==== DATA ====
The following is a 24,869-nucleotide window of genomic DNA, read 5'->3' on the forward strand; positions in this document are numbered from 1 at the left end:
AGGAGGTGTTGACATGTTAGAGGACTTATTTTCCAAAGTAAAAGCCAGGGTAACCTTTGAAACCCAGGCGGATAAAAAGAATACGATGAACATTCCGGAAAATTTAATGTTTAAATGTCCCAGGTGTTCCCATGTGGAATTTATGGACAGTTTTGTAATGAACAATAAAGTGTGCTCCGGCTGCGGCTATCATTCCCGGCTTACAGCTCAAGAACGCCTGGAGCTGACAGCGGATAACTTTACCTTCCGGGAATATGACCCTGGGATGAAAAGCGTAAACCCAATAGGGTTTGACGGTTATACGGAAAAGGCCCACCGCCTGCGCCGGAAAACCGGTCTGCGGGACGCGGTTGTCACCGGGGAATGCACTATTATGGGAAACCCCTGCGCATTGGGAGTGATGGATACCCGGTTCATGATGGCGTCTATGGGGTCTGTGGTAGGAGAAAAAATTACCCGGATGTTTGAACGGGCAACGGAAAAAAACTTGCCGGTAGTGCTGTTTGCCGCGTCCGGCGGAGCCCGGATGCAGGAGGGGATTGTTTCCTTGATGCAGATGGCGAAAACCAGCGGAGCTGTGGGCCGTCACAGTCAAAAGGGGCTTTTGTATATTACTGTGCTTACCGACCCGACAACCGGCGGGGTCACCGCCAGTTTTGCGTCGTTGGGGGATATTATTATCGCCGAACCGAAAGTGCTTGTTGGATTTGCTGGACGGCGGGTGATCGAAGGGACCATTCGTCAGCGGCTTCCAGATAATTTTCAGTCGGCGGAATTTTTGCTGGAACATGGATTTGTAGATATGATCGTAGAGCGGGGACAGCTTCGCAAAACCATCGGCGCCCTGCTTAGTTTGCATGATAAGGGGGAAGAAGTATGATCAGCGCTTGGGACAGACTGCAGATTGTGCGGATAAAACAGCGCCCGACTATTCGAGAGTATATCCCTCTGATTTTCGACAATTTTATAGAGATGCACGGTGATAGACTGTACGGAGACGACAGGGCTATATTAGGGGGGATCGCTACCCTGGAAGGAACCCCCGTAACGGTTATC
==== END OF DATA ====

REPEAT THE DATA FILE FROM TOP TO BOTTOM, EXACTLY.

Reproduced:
The following is a 24,869-nucleotide window of genomic DNA, read 5'->3' on the forward strand; positions in this document are numbered from 1 at the left end:
AGGAGGTGTTGACATGTTAGAGGACTTATTTTCCAAAGTAAAAGCCAGGGTAACCTTTGAAACCCAGGCGGATAAAAAGAATACGATGAACATTCCGGAAAATTTAATGTTTAAATGTCCCAGGTGTTCCCATGTGGAATTTATGGACAGTTTTGTAATGAACAATAAAGTGTGCTCCGGCTGCGGCTATCATTCCCGGCTTACAGCTCAAGAACGCCTGGAGCTGACAGCGGATAACTTTACCTTCCGGGAATATGACCCTGGGATGAAAAGCGTAAACCCAATAGGGTTTGACGGTTATACGGAAAAGGCCCACCGCCTGCGCCGGAAAACCGGTCTGCGGGACGCGGTTGTCACCGGGGAATGCACTATTATGGGAAACCCCTGCGCATTGGGAGTGATGGATACCCGGTTCATGATGGCGTCTATGGGGTCTGTGGTAGGAGAAAAAATTACCCGGATGTTTGAACGGGCAACGGAAAAAAACTTGCCGGTAGTGCTGTTTGCCGCGTCCGGCGGAGCCCGGATGCAGGAGGGGATTGTTTCCTTGATGCAGATGGCGAAAACCAGCGGAGCTGTGGGCCGTCACAGTCAAAAGGGGCTTTTGTATATTACTGTGCTTACCGACCCGACAACCGGCGGGGTCACCGCCAGTTTTGCGTCGTTGGGGGATATTATTATCGCCGAACCGAAAGTGCTTGTTGGATTTGCTGGACGGCGGGTGATCGAAGGGACCATTCGTCAGCGGCTTCCAGATAATTTTCAGTCGGCGGAATTTTTGCTGGAACATGGATTTGTAGATATGATCGTAGAGCGGGGACAGCTTCGCAAAACCATCGGCGCCCTGCTTAGTTTGCATGATAAGGGGGAAGAAGTATGATCAGCGCTTGGGACAGACTGCAGATTGTGCGGATAAAACAGCGCCCGACTATTCGAGAGTATATCCCTCTGATTTTCGACAATTTTATAGAGATGCACGGTGATAGACTGTACGGAGACGACAGGGCTATATTAGGGGGGATCGCTACCCTGGAAGGAACCCCCGTAACGGTTATC